10 best kids' beds
Make sure little ones get all 40 winks with a comfortable, practical bed
There’s room for a little fantasy when it comes to choosing a bed for kids. Race cars, tipi tents and romantic princess-style beds are all popular, but it pays to think about practicality too. In small spaces, elevated beds are a trusted way to keep things tidy and functional. Those that have a trundle bed stowed away can prove a lifesaver when it comes to sleepovers. Extending beds are fairly new, and can be valuable to have as your child transitions from toddler to single bed.
If you are thinking of buying a standard single bed, make sure the finishes are non-toxic and suitable for children. Solid wood is better than MDF or particle board, and water-based paints are healthy too. Usually mattresses aren’t included so you’ll have to factor that cost in, as well as choosing the right size. Most on this list are sized for a UK single mattress (90 x 190cm) or Euro single (90 x 200cm), but this may vary for different manufacturers.
You can trust our independent reviews. We may earn commission from some of the retailers, but we never allow this to influence selections, which are formed from real-world testing and expert advice. This revenue helps us to fund journalism across The Independent.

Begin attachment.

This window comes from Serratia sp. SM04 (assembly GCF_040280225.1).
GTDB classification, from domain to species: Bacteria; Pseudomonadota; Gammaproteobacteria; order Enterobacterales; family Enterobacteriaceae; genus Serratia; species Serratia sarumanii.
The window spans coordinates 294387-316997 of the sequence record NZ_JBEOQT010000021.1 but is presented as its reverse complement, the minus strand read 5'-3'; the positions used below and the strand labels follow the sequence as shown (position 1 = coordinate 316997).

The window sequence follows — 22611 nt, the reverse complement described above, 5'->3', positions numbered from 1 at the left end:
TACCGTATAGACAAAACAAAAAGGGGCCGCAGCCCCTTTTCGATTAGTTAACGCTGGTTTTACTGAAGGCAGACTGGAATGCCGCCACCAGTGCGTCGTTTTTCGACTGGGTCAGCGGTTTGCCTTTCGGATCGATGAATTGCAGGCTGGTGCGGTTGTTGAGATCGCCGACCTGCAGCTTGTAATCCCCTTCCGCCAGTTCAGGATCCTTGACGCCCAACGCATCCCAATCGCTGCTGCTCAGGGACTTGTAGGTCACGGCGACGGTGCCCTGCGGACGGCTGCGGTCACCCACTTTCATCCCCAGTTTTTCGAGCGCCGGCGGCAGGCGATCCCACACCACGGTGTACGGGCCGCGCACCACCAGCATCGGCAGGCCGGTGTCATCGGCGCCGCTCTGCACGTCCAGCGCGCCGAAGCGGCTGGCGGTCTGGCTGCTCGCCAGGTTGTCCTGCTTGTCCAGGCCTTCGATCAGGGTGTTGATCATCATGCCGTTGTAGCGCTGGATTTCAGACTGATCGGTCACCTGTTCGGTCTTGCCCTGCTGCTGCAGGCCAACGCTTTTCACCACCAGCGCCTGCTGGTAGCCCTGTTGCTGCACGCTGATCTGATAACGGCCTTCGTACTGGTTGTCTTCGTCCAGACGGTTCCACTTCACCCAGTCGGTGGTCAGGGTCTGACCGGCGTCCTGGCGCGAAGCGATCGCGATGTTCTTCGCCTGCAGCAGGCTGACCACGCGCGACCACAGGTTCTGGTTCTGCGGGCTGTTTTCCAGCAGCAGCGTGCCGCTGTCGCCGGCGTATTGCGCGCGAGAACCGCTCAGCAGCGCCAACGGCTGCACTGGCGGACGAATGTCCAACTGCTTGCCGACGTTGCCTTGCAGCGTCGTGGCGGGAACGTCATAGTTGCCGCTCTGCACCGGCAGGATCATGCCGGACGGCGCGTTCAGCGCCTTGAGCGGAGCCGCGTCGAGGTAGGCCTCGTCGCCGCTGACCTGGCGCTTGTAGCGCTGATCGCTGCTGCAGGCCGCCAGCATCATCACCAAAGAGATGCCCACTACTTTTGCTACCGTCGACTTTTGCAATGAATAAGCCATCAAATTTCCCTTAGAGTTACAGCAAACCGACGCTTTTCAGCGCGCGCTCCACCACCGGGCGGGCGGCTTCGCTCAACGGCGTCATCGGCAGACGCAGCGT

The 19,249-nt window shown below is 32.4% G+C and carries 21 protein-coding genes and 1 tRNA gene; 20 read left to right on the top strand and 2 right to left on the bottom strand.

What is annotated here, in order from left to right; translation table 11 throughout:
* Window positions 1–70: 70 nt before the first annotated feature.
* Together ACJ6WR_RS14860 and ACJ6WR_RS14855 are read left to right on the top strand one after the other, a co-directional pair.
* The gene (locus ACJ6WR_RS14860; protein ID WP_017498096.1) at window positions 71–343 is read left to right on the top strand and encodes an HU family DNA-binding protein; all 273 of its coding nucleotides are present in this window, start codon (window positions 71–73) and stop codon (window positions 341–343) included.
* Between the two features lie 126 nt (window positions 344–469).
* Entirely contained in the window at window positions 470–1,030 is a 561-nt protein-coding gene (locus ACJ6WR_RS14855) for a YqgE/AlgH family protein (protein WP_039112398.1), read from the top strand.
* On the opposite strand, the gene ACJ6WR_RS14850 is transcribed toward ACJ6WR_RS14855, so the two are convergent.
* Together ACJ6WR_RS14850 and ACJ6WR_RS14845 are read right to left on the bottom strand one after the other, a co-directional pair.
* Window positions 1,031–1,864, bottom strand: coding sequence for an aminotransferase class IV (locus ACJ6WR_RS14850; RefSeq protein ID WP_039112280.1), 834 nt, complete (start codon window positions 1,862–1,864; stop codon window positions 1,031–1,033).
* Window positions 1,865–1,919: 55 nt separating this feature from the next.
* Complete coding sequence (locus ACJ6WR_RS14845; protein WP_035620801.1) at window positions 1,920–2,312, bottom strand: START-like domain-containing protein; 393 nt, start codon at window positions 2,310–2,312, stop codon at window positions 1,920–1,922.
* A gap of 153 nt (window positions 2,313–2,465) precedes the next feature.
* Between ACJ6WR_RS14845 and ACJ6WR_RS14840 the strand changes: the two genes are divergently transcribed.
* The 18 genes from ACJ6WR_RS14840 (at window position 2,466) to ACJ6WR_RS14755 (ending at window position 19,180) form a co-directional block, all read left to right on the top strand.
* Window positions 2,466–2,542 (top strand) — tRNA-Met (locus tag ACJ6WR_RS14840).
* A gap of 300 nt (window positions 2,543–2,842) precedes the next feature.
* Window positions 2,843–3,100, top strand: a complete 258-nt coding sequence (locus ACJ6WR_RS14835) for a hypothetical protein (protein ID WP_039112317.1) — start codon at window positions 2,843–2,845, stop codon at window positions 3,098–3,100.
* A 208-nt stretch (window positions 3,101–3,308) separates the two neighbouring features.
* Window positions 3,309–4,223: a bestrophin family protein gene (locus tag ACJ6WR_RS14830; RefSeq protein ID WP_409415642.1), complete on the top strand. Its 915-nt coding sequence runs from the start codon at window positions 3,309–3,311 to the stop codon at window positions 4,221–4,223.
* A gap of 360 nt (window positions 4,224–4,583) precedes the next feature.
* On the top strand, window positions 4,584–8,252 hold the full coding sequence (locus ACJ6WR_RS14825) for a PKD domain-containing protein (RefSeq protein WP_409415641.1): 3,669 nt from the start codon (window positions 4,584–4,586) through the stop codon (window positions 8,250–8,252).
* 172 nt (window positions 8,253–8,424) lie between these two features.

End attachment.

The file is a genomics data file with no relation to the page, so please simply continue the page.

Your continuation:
Sofa.com Ava single bed: From £354, sofa.com
This tasteful upholstered bed is like a scaled-down version of a grown-up’s. There are 15 fabrics to choose from, including nine bright colours in a cotton and linen mix, and six jazzy patterns. The buttoned back is well padded with foam, and the rounded beech legs are low, making this bed easy to climb in and out of. It comes with the handmade quality of the whole Sofa.com range, and the choice of buying it with four different mattress types.
Noa & Nani Dorchester single bed: £159, Noa & Nani
This single bed is smart, low-priced, and would suit older kids and teens. It’s made in solid pine and has traditional style, with a high panelled headboard. The cool grey finish (it’s also available in white) is subtle, and has the ability to last well even as tastes change. The frame comes with wooden slats, and is designed to suit a standard single mattress. Noa & Nani suggests three types of hypoallergenic mattress to buy with the frame, from £129-159.
Neptune Chichester single bed with solid headboard: From £785, Neptune